One must be careful to consider the warning of Mr. Justice Holmes that there is "danger that the act should be cut down from its intended effect by too easy a finding of privity or knowledge on the part of owners." Capitol Transp. Co. v. Cambria Steel Co., supra, 249 U.S. 334, at page 336, 39 S. Ct. 292, 63 L. Ed. 631. But this does not refer to the liability which is to be limited. It rather refers, it seems to me, to the right to limit.

 Here an owner of a seagoing barge consents to allow his barge to be loaded with a valuable cargo by libelant without comment or protest as to her condition at a time when she is so unseaworthy that she thereafter sinks shortly after breaking ground. Certainly the law imposes a duty on such owner to use reasonable care to protect such owner of the cargo as to the seaworthiness of such barge at such time by such means as ordinary prudence would suggest in the circumstances, and for failure to use such care a liability is imposed by law independent of a contract.

 The sole question remaining would be whether there was privity or knowledge of such unseaworthiness on the part of the owner at the time the barge broke ground.

 There is no necessity for defining these terms. See article of John E. Purdy on "Recent Amendment to the Maritime Limitation of Liability Statute," Brooklyn Law Review, vol. 5, No. 1, October, 1935.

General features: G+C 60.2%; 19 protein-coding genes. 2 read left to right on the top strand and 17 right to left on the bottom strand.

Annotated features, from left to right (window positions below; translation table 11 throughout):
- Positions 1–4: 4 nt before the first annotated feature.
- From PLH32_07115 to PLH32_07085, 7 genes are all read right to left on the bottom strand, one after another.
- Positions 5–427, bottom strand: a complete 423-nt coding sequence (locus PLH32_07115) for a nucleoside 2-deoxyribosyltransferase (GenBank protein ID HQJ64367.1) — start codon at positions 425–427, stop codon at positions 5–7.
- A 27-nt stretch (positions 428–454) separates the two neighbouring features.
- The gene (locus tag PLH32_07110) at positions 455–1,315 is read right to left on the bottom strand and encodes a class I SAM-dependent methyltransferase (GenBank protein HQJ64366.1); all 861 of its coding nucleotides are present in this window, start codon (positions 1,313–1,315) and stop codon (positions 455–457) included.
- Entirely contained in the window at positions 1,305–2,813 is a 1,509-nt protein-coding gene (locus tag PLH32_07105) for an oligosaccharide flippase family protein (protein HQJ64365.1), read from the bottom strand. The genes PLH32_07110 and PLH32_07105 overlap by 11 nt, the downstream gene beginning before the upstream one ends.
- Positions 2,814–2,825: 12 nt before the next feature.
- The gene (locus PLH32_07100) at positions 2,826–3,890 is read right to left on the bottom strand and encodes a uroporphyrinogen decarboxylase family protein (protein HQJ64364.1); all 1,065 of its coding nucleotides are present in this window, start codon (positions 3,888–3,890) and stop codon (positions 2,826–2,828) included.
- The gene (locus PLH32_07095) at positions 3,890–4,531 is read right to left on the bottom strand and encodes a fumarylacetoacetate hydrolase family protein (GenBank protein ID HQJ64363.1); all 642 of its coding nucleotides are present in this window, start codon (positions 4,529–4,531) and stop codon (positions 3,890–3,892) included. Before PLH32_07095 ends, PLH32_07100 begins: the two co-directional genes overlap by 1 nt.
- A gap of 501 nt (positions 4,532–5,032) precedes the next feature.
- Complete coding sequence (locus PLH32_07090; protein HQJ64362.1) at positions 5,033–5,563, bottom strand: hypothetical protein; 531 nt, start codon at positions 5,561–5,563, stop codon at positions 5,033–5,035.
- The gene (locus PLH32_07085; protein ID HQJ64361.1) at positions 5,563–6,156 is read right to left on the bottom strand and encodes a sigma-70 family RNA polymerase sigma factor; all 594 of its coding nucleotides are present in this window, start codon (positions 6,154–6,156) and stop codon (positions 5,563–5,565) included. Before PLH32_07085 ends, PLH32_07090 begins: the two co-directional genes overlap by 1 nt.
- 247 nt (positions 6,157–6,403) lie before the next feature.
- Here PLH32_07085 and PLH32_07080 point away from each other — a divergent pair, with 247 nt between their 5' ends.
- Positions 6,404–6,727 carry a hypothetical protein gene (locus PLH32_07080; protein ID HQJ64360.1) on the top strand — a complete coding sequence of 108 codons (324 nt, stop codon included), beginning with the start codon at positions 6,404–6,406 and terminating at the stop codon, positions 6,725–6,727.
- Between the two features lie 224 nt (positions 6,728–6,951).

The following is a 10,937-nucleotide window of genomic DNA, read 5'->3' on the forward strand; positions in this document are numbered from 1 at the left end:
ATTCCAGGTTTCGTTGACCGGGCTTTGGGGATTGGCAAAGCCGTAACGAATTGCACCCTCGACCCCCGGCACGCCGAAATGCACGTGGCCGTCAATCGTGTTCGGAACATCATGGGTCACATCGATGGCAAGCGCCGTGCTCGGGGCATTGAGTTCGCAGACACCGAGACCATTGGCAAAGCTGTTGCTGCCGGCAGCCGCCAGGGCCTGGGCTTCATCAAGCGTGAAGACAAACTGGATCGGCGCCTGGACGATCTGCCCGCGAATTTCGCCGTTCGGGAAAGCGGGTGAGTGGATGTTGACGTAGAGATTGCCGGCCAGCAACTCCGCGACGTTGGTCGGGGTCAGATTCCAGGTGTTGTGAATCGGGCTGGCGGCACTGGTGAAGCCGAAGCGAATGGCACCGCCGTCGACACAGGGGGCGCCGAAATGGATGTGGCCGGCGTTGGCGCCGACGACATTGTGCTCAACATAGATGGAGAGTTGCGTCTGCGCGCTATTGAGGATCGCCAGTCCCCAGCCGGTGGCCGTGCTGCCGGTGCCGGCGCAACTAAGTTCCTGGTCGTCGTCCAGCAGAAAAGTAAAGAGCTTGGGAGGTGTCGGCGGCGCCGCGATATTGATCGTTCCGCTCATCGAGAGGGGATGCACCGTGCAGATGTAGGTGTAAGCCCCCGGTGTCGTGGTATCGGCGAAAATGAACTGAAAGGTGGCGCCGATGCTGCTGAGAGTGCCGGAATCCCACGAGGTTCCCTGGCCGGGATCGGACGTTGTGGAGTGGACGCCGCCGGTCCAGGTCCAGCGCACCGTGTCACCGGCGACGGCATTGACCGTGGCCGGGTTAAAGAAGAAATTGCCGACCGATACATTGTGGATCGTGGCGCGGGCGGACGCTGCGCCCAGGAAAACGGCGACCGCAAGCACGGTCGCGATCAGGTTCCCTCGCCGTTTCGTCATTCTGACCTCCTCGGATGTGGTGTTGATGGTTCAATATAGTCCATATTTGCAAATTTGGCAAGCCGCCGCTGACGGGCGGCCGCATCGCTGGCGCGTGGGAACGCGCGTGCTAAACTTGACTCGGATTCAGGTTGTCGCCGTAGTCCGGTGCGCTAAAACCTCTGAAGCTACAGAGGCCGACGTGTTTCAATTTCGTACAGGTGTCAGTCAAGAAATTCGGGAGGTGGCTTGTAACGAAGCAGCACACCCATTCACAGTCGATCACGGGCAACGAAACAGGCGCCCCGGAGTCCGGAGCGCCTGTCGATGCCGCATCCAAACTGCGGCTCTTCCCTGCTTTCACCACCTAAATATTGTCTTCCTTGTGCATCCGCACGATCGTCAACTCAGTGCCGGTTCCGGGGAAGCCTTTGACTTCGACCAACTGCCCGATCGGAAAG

In The Republic, 61 F. 109, cited by Mr. Purdy, Judge Wallace of the Circuit Court of Appeals found that knowledge or privity of the owner would arise from his personal neglect to inform himself of the defective condition of his vessel.

 In the case at bar the court has found that the barge was unseaworthy when she broke ground. It seems to be the only proper conclusion from the circumstances. Such unseaworthiness would preclude limitation if it existed with the owners' privity or knowledge. The Galileo (C.C.A.) 54 F.2d 913, affirmed Earle & Stoddart v. Ellerman's Wilson Line, 286 U.S. 535, 52 S. Ct. 498, 76 L. Ed. 1275.

 The testimony as to this owner's privity or knowledge is confined to a stipulation duly offered by respondent and received in evidence covering respondent's testimony.

 This consists, in substance, that respondent then knew of no defect in the barge and that he was "ready, willing and able" to make such repairs and replacements as might be necessary. As against this mental condition, we have the physical facts that the barge was in such a condition when she broke ground that she sank shortly after her trip commenced with no unusual load, wind, or water condition, and that respondent's duly authorized representative was present when she was loaded and was in a position to know the actual condition of the barge.

 To be sure, there had been an examination of the barge while she was light, but as to this see The Cullen No. 32 (D.C.) 45 F.2d 859, affirmed (C.C.A.) 62 F.2d 68.

 In the circumstances here, affirmative action was called for. This does not appear to have been taken.

 Libelant is correct when it asserts that, when the respondent offered his barge to be so used, he was bound to see that she was seaworthy when she broke ground.Work v. Leathers, 97 U.S. 379, 24 L. Ed. 1012.

 Accordingly, it is my opinion, limited to the facts in this suit, and the time of breaking ground by the barge, that the right to limit liability on the part of the respondent was properly denied.

 Motion denied.

19360224